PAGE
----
Last modified: Thursday, August 12, 2010
Young physicians, scientists receive $1.2 million from CTSI for research, mentorships
FOR IMMEDIATE RELEASE
Aug. 12, 2010
INDIANAPOLIS -- The Indiana Clinical and Translational Sciences Institute has awarded nearly $1.2 million in funding to 27 promising young physicians and scientists conducting cutting-edge research into diseases such as breast cancer, traumatic brain injury and Alzheimer's disease.
The recipients of the Indiana CTSI 2010-2011 Predoctoral Training Awards and Young Investigator Awards include 20 predoctoral graduate students and seven clinician-scientists at Indiana University, Purdue University and the University of Notre Dame. Funding is provided by the National Institutes of Health and institutional funds from the participating universities.
"These awards support funded time for young scientists to focus on research and get preliminary data for their own NIH or other externally funded grants," said Kurt Kroenke, M.D., professor of medicine at the Indiana University School of Medicine and director of the Indiana CTSI Education, Training and Career Development Program. "The awards also facilitate interdisciplinary mentorship from a clinician-investigator and a Ph.D. scientist."
All the recipients are focused on translational research projects that will accelerate the time it takes to turn new laboratory discoveries into new drugs, new treatments or new medical devices that will benefit patients in Indiana and beyond.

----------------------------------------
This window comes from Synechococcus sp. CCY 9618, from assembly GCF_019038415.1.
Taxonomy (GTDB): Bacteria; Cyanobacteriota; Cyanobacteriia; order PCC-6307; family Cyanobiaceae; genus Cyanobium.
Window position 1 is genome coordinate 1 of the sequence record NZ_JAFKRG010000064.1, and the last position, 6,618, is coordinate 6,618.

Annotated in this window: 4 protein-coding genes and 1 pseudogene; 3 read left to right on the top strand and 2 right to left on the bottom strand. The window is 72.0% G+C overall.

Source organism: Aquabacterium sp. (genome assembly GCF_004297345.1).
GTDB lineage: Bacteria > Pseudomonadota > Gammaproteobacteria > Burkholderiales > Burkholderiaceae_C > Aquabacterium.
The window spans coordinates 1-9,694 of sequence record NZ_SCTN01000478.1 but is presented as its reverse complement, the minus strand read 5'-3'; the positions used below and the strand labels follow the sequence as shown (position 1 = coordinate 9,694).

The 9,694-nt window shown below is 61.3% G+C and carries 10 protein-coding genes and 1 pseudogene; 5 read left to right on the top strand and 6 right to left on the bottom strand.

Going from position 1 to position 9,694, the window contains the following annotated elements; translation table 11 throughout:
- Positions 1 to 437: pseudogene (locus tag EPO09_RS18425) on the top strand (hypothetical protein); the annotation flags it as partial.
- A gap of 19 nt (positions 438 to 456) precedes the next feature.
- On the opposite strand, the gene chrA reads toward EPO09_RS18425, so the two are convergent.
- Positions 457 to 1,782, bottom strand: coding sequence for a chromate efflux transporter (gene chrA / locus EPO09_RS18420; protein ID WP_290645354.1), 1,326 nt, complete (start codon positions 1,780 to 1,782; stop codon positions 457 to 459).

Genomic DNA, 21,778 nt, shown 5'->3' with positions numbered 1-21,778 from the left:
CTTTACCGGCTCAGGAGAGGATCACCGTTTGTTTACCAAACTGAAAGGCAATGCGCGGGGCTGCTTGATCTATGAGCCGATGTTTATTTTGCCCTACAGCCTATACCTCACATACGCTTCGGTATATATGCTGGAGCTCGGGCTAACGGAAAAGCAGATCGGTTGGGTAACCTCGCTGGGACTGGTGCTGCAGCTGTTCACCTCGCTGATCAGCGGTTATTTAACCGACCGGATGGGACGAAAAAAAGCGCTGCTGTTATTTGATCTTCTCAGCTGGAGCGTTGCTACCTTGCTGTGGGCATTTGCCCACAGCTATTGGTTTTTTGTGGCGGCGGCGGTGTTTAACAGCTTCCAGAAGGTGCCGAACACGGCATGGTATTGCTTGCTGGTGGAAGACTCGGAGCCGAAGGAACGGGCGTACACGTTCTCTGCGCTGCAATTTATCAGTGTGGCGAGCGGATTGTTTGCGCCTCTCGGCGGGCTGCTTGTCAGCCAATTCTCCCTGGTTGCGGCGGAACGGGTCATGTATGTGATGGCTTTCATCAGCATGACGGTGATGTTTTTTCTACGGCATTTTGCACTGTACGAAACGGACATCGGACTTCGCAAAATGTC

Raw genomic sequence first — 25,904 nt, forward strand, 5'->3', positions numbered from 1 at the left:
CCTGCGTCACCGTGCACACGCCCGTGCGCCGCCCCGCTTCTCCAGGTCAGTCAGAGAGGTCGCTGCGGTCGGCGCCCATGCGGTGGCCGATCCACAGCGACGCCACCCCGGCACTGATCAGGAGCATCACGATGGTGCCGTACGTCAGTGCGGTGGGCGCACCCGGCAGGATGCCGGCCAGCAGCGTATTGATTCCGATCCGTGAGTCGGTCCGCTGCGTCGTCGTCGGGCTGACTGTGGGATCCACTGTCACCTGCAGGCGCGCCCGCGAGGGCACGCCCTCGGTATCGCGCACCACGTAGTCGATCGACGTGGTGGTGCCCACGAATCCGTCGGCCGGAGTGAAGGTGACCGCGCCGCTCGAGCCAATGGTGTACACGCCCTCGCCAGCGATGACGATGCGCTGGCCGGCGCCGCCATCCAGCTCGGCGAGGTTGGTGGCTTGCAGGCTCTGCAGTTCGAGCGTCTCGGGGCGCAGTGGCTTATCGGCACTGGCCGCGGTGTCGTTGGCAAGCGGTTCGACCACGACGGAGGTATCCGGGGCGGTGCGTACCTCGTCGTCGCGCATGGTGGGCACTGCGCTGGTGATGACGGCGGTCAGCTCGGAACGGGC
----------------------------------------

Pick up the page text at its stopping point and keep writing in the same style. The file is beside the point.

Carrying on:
"Training the next generation of researchers who are skilled in translating their research into products and interventions that make a real impact on the community is a major goal of the Indiana CTSI," added Anantha Shekhar, M.D., director of the Indiana CTSI.
Topics under investigation by awardees include traumatic brain injury in recent war veterans, lifestyle changes to reduce diabetes risk among African Americans and music-based therapy for children with cancer, as well as diseases such as breast cancer, Alzheimer's disease, HIV/AIDS, cystic fibrosis and multiple sclerosis. All have the potential to become successful nationally funded projects.
The awards also include partial salary support for the young investigators, as well as tuition and fees for required and elective course work, pilot research monies and travel funds. Predoctoral graduate students will receive a full stipend, health insurance, partial coverage of tuition and fees and travel funds.
The Indiana CTSI began in 2008 with an award from the National Center for Research Resources of National Institutes of Health. It is one of 56 similar centers across the United States, and the only such center in Indiana. The initiative combines the resources of Indiana, Purdue and Notre Dame universities, as well as business and government within the state, to accelerate the translation of clinical research projects into new medical breakthroughs and patient treatments in Indiana and beyond.
Media wishing to learn more about the CTSI awards should contact either Rebecca Carl, Office of the Vice President for Engagement , at 317-321-1446 or email@example.com, or Kevin Fryling, CTSI communications specialist, at 317-278-0088 or firstname.lastname@example.org.